Alsace is actually one of the regions in France with the least rainfall. That is not a bad feature for a travel destination. Hot and sunny in season.
But it is still quite far north in France. So the wines are both sunny and crisp with fresh acidity. Often, they are aromatic. That has a lot to do with the grape varieties they use: riesling, muscat, gewurztraminer (plus a few others).
“Alsace” means in most cases that you think of dry white wines, but not always. They make some excellent semi-sweet and sweet wines. They are sometimes called vendange tardive or for the really sweet séléction de grains nobles.
But even those without the add-on description can have a lot of sweetness. This can be little tricky at times so it may be wise to ask before buying a bottle. There are discussions going on that they will introduce a scale on the label indicating sweetness but there is nothing that has yet been agreed across the regions. But some winemakers have in fact already put it on the label. Good marketing!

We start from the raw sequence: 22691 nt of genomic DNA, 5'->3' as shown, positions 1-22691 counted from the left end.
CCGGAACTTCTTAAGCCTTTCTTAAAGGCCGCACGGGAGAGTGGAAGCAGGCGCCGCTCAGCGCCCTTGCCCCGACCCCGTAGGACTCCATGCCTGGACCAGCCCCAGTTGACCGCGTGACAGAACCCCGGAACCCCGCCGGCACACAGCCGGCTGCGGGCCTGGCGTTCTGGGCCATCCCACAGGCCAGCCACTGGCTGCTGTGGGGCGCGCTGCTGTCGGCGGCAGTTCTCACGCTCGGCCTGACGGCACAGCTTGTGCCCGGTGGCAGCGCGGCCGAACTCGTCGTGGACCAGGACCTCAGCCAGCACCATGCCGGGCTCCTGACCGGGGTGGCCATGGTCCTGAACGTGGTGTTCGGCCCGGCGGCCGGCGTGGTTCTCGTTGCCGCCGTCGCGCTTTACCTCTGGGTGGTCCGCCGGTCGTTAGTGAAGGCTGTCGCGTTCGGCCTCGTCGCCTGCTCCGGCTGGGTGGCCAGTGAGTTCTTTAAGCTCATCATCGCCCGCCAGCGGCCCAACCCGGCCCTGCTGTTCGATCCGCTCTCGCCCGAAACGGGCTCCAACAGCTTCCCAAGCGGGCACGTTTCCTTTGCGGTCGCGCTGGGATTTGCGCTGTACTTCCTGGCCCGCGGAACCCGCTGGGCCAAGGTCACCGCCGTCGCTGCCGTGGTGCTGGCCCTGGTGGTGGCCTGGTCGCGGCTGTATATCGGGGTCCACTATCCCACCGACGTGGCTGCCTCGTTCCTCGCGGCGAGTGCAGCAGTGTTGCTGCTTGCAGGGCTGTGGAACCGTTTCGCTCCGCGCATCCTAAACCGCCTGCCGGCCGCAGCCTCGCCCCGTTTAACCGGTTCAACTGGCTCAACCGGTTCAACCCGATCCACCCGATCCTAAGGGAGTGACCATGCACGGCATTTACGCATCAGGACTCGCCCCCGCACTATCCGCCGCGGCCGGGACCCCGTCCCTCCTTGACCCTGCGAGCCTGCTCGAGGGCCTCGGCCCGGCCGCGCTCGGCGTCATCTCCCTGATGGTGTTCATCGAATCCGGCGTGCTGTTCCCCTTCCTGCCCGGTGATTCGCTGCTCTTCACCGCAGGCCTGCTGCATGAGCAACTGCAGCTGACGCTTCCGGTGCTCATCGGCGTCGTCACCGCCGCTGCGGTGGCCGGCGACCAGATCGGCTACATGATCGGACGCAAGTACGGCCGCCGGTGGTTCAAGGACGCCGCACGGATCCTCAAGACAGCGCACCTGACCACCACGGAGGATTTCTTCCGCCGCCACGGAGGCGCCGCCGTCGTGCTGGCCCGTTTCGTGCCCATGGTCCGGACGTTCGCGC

Britt has written an article on BKWine Magazine on the sweet Alsace wines, and even a bit on the reds. The reds are made from pinot noir. Read the article on BKWine Magazine: The “other” Alsace: Alsace’s sweet white wines and red wines.
If you want to know a little more about the Alsace wine region, its history, the grapes they use, the grand cru designation (often misunderstood), the producers, and more then you should read Britt’s second article on BKWine Magazine: Alsace – a mixture of French and German?
And if you really want to get to grips with Alsace and its wines then the very best is of course to come along on a wine tour / gourmet trip to Alsace! Then you will enjoy not only a lot of good wines, but also the wonderful food and the marvellously beautiful landscape!